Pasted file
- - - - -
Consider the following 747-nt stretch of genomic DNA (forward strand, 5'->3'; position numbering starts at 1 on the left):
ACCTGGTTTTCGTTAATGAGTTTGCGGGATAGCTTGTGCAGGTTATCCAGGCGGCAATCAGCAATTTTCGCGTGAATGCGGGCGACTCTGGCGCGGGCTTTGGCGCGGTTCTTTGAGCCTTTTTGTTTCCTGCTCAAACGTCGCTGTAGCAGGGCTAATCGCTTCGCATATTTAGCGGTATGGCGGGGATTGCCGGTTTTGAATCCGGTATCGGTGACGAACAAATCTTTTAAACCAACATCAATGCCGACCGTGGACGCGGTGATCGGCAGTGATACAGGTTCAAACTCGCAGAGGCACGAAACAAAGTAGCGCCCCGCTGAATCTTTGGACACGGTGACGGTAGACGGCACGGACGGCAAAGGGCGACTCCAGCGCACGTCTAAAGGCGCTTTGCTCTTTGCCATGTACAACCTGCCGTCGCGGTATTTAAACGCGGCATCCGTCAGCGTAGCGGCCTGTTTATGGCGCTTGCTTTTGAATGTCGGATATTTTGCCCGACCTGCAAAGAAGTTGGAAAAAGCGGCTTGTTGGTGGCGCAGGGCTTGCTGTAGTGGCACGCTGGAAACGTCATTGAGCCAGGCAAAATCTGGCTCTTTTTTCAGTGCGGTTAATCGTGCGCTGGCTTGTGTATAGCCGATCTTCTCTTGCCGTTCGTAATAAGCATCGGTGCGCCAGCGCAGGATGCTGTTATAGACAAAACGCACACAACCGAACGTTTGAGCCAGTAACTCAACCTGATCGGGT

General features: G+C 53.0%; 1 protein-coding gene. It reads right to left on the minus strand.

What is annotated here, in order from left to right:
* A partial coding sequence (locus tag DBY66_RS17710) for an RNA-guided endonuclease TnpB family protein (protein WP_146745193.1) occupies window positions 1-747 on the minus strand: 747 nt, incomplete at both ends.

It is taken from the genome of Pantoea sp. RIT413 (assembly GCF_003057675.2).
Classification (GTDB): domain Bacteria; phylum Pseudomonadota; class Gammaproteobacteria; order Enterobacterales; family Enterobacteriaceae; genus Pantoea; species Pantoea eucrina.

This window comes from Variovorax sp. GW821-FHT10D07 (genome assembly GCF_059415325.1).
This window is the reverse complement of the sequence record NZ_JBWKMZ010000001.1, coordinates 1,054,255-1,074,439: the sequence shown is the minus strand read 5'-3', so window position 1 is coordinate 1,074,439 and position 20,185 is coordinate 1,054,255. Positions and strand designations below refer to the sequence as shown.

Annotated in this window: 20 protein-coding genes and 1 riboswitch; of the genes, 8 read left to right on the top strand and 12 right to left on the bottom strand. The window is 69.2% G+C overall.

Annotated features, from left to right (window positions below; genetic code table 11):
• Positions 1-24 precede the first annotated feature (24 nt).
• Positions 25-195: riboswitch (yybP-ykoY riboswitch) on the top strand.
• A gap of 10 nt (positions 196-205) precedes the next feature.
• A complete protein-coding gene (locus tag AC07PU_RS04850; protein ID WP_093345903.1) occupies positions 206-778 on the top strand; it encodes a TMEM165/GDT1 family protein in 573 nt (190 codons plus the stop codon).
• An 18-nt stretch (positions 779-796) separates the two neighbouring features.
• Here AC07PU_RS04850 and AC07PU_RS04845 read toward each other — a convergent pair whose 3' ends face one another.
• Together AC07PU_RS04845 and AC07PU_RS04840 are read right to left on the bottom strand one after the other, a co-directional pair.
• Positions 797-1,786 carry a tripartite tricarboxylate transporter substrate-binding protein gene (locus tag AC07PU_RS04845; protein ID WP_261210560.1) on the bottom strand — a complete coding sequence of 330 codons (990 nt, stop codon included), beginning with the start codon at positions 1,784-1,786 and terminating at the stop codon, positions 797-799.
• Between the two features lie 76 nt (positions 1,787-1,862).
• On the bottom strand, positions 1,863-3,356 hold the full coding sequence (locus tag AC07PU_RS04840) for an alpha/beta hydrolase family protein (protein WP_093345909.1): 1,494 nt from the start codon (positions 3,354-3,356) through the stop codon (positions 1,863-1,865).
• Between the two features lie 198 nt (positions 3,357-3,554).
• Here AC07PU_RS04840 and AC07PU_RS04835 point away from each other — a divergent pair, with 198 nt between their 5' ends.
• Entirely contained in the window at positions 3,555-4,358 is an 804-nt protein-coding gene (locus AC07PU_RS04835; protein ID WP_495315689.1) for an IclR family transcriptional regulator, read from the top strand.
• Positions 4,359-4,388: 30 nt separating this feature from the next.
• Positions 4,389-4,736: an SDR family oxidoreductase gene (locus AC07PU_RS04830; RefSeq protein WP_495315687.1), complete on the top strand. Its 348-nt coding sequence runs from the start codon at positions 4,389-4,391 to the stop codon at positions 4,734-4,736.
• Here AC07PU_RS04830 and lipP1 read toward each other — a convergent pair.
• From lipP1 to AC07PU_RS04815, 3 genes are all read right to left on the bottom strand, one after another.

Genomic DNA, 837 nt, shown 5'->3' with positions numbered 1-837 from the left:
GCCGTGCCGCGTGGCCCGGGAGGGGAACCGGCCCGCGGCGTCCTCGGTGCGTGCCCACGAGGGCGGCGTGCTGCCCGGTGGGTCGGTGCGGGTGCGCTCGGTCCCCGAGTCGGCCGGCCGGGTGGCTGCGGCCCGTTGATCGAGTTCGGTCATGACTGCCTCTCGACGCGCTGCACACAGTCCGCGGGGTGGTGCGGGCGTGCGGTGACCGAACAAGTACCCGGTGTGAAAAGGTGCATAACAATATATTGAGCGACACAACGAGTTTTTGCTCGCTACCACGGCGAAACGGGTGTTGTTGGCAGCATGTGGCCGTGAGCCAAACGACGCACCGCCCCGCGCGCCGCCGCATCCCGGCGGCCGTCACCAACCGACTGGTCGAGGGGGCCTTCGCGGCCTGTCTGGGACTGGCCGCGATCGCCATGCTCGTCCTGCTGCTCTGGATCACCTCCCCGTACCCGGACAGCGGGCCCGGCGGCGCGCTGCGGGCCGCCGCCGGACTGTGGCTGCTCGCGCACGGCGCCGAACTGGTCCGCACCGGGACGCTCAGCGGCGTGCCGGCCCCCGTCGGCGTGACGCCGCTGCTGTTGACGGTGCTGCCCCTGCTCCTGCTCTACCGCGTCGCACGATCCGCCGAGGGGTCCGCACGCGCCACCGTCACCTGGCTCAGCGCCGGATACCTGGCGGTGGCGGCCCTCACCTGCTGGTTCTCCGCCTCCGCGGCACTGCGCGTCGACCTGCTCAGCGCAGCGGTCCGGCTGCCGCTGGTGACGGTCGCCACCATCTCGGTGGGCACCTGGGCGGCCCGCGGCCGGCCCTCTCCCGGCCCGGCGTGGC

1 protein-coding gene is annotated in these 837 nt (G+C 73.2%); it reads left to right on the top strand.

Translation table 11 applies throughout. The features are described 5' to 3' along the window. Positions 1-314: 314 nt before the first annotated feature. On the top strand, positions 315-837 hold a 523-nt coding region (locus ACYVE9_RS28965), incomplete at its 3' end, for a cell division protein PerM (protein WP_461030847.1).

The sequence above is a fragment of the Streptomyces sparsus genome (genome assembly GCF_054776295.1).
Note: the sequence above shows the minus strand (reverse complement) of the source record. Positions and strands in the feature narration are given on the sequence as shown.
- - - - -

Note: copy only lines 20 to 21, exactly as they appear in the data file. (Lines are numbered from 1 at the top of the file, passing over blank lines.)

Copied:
• Between the two features lie 76 nt (positions 1,787-1,862).
• On the bottom strand, positions 1,863-3,356 hold the full coding sequence (locus tag AC07PU_RS04840) for an alpha/beta hydrolase family protein (protein WP_093345909.1): 1,494 nt from the start codon (positions 3,354-3,356) through the stop codon (positions 1,863-1,865).